Why Isn't My Grape Vine Growing Fruit?

Written by john friedlein
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Why Isn't My Grape Vine Growing Fruit?
Improper pruning and cold weather can stunt grape production. (Jupiterimages/Polka Dot/Getty Images)

An array of factors -- from the weather to pesticide applications -- can make grape growing a fruitless endeavour. Both nature and human missteps can lead to barren vines.

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Natural Causes

Frigid midwinter weather is a common problem for grape growers. Warm wintertime temperatures followed by a hard freeze can injure the plants. Additionally, it typically takes grapes three to four years to grow after planting the vines, and wild grape plants that are males won't produce fruit.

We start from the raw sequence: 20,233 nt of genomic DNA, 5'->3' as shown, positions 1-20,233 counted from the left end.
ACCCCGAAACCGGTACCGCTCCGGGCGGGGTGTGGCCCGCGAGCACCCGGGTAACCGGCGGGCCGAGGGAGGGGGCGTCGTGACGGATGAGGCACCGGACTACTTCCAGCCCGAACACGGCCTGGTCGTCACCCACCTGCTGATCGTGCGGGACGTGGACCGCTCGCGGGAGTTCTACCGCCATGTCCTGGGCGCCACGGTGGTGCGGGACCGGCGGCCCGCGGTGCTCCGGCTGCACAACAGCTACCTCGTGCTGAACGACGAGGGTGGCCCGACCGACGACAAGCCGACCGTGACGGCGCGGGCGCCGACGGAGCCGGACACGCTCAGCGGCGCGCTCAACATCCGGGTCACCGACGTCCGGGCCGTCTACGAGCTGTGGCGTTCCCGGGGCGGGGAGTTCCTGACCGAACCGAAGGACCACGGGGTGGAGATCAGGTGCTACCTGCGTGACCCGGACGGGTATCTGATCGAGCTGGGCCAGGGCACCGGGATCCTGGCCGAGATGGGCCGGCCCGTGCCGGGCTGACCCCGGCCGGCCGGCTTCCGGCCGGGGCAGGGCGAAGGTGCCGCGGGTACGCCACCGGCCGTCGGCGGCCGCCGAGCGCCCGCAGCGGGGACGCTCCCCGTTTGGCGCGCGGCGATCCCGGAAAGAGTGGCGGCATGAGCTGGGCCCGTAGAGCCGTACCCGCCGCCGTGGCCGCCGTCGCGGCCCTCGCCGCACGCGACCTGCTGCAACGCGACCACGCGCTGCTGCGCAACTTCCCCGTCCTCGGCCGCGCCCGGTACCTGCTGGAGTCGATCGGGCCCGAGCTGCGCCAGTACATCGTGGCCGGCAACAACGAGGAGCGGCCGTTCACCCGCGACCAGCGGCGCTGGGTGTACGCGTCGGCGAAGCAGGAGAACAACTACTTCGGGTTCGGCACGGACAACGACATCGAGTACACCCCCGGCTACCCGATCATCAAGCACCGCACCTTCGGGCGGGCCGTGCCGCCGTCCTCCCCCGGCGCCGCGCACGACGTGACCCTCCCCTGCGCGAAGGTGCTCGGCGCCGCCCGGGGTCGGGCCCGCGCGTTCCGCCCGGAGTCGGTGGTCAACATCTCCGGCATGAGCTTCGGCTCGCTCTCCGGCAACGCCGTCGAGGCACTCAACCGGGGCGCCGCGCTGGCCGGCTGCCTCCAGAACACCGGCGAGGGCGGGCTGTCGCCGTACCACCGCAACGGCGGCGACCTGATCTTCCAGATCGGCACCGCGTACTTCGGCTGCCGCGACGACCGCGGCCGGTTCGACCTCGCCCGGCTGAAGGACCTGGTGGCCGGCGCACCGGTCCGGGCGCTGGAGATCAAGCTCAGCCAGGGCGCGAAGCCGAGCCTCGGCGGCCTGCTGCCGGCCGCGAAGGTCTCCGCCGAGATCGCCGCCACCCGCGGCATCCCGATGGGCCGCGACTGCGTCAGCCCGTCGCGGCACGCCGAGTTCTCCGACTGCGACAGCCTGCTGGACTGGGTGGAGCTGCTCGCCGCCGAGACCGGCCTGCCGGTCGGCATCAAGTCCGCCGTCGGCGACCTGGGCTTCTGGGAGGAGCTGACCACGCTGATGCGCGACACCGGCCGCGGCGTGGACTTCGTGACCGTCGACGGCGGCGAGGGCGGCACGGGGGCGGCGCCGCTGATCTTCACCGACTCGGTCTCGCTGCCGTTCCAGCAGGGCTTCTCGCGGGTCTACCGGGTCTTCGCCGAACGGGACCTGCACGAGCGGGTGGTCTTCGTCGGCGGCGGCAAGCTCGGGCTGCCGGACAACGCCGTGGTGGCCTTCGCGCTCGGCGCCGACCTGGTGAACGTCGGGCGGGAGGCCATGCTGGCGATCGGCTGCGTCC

Spur pruning, which leaves just two or three buds per cane, will interfere with American grape fruit production. When cane pruning, keeping five or more buds will favour vegetative growth over grape production.


A dandelion herbicide called 2,4-D can destroy flower clusters on grapevines. Using this chemical around plants once they have leafed out could keep vines from bearing fruit.

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